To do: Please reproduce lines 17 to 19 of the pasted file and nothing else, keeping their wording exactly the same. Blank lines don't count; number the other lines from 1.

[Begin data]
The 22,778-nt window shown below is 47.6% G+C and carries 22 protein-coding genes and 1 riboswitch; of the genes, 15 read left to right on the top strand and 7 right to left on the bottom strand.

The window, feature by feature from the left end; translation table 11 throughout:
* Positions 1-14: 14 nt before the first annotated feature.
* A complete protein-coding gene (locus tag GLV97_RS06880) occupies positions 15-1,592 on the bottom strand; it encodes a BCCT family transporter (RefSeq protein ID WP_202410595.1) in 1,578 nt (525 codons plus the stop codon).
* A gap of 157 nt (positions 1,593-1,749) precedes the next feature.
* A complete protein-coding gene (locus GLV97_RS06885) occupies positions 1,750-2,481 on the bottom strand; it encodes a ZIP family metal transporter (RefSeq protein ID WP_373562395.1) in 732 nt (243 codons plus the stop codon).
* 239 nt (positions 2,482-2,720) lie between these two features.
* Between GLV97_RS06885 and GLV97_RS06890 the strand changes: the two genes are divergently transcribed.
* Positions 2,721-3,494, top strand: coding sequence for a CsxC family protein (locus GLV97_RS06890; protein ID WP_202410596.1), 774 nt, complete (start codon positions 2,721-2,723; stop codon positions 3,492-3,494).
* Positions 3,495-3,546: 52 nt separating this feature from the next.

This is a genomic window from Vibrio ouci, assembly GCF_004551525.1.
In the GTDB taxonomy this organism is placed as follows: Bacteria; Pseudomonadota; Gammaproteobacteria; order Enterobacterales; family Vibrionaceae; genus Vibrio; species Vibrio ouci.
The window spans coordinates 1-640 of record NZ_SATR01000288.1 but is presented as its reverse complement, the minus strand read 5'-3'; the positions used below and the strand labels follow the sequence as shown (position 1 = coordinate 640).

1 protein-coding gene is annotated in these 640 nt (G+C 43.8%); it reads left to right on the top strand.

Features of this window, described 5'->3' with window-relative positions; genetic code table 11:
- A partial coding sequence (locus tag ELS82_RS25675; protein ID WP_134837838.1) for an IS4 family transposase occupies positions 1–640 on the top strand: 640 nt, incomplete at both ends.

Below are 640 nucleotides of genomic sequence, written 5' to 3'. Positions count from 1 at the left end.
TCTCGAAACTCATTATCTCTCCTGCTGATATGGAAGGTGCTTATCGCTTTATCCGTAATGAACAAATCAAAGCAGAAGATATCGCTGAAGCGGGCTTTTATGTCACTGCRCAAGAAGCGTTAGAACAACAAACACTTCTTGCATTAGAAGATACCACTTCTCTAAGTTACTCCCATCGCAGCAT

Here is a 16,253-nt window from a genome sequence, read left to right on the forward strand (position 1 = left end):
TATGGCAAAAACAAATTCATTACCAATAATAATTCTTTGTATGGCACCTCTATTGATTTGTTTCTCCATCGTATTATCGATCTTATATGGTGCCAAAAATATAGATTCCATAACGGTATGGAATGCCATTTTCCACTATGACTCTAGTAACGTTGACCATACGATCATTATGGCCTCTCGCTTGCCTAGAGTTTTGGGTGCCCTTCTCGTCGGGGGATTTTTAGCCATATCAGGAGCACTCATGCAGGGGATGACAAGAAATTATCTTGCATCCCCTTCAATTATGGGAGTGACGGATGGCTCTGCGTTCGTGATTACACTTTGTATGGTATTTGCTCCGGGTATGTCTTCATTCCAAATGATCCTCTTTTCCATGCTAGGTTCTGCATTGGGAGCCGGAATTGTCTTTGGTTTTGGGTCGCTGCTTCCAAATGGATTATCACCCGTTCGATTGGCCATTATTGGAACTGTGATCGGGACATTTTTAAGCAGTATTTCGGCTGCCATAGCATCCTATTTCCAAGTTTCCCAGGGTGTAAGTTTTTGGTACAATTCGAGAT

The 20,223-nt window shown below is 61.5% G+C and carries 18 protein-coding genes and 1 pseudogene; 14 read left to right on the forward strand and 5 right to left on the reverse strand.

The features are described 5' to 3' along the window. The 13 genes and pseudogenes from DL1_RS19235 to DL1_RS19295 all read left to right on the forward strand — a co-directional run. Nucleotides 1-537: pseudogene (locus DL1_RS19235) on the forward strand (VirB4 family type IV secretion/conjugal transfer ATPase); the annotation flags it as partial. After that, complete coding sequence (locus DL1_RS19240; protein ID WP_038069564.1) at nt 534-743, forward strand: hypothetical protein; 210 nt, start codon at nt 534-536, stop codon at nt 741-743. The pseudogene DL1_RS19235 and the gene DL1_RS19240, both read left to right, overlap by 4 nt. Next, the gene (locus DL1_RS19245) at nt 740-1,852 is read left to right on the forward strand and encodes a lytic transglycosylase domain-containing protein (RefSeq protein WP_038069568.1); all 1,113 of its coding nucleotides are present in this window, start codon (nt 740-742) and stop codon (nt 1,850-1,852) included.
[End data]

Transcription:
Below are 640 nucleotides of genomic sequence, written 5' to 3'. Positions count from 1 at the left end.
TCTCGAAACTCATTATCTCTCCTGCTGATATGGAAGGTGCTTATCGCTTTATCCGTAATGAACAAATCAAAGCAGAAGATATCGCTGAAGCGGGCTTTTATGTCACTGCRCAAGAAGCGTTAGAACAACAAACACTTCTTGCATTAGAAGATACCACTTCTCTAAGTTACTCCCATCGCAGCAT

Here is a 16,253-nt window from a genome sequence, read left to right on the forward strand (position 1 = left end):